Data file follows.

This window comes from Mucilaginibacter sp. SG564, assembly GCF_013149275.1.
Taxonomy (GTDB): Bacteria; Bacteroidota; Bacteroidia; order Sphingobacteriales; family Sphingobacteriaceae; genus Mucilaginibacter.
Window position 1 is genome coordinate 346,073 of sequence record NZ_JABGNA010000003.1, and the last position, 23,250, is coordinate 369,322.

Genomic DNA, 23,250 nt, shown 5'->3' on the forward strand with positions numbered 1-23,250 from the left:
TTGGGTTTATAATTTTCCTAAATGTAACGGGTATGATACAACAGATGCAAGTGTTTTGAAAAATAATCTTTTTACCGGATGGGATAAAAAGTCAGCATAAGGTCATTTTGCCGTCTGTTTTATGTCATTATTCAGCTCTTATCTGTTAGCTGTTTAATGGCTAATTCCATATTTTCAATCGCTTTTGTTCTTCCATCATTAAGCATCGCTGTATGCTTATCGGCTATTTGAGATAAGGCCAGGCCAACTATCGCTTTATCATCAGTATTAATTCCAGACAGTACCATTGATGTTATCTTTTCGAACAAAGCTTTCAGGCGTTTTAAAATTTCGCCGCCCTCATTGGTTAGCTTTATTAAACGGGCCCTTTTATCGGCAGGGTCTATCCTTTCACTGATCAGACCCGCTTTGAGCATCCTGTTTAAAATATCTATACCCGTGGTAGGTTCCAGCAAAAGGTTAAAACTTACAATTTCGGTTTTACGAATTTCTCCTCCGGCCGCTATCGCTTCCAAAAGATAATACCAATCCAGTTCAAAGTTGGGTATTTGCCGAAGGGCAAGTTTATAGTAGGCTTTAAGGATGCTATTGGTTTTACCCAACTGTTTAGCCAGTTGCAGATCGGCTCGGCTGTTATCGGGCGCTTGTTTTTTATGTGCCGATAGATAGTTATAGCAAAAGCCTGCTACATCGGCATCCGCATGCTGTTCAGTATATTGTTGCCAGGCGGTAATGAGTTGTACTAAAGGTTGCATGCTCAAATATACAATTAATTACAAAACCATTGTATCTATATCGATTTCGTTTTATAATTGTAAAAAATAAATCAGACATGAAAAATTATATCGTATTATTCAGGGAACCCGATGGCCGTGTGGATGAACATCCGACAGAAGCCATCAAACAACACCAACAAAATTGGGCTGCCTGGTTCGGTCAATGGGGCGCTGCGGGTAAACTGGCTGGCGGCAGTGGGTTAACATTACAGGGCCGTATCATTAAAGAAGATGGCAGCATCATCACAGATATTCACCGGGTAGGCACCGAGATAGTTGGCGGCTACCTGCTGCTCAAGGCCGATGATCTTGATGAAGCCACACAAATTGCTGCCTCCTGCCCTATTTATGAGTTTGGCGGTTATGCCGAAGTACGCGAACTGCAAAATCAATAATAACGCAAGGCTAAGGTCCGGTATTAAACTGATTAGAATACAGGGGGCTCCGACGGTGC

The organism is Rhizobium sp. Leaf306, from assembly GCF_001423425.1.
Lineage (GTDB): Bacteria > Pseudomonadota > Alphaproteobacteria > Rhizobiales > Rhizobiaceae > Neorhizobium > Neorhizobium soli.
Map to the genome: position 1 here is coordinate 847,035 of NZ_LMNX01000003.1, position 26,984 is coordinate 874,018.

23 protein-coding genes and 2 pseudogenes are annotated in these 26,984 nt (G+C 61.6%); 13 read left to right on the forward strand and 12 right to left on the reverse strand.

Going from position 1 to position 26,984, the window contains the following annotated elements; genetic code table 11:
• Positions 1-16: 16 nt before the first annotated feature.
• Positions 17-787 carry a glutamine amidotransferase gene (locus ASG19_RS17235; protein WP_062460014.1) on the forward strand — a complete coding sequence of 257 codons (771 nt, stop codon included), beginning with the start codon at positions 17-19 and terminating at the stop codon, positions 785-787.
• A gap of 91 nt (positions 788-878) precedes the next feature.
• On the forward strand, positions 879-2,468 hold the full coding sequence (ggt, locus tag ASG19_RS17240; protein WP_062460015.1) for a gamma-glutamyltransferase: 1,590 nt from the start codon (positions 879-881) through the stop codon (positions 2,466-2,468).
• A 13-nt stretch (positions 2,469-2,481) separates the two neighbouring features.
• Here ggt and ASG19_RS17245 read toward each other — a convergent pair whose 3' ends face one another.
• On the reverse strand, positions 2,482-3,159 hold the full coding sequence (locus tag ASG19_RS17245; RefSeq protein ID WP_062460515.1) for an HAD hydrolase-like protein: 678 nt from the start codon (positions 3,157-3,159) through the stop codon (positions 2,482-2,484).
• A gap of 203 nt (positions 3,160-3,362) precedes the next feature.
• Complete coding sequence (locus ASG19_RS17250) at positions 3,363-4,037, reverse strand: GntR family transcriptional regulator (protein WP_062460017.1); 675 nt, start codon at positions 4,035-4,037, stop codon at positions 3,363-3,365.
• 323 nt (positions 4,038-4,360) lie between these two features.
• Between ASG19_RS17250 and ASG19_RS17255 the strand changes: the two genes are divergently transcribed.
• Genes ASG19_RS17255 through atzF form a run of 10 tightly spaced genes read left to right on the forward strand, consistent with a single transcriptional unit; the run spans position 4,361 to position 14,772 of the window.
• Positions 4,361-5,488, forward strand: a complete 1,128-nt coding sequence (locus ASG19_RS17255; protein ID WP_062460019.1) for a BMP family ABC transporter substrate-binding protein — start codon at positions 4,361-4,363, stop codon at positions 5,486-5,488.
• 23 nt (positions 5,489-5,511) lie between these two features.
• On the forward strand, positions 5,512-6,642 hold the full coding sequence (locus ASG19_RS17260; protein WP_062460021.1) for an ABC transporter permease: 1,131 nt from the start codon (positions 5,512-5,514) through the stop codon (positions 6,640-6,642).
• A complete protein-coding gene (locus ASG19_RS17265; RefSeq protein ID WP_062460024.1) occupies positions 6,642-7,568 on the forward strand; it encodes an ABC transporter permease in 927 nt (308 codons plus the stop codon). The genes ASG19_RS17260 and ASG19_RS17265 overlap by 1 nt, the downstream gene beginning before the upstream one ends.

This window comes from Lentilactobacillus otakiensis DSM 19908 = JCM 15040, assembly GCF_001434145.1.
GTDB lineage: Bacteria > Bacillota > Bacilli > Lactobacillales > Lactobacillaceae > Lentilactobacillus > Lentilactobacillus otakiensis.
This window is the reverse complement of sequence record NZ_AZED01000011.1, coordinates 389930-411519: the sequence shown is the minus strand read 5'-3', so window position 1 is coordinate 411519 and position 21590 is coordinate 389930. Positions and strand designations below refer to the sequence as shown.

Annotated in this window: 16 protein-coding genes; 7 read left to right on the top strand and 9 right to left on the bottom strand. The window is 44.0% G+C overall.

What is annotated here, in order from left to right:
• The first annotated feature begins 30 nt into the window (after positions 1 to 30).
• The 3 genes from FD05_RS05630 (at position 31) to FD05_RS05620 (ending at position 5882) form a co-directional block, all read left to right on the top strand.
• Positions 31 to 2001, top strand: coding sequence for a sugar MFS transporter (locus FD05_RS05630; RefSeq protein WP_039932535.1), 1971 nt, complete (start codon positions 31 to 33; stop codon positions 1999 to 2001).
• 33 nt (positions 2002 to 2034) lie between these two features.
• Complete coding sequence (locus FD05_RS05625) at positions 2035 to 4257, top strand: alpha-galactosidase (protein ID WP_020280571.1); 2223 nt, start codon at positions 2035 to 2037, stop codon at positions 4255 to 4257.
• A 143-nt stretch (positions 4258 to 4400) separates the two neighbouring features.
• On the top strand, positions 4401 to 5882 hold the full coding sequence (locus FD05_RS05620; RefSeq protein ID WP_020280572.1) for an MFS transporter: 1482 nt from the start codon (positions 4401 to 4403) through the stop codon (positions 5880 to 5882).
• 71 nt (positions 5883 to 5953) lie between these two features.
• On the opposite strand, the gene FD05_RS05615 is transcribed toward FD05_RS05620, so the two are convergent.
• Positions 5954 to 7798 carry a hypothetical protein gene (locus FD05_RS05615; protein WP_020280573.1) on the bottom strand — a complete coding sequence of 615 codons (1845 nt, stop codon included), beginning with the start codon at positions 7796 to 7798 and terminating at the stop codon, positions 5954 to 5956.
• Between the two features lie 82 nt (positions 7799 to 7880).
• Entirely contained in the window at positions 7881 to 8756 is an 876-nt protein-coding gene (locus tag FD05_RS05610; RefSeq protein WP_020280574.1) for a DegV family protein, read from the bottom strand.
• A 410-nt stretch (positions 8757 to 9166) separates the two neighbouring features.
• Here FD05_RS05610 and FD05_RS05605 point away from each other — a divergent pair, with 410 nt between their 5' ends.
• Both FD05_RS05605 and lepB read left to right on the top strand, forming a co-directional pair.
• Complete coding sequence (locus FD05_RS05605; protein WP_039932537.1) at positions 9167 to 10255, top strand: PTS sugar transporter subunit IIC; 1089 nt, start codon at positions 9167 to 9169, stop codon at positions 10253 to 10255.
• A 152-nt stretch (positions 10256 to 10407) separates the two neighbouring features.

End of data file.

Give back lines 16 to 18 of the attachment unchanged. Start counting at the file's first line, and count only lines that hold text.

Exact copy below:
• Here ggt and ASG19_RS17245 read toward each other — a convergent pair whose 3' ends face one another.
• On the reverse strand, positions 2,482-3,159 hold the full coding sequence (locus tag ASG19_RS17245; RefSeq protein ID WP_062460515.1) for an HAD hydrolase-like protein: 678 nt from the start codon (positions 3,157-3,159) through the stop codon (positions 2,482-2,484).
• A gap of 203 nt (positions 3,160-3,362) precedes the next feature.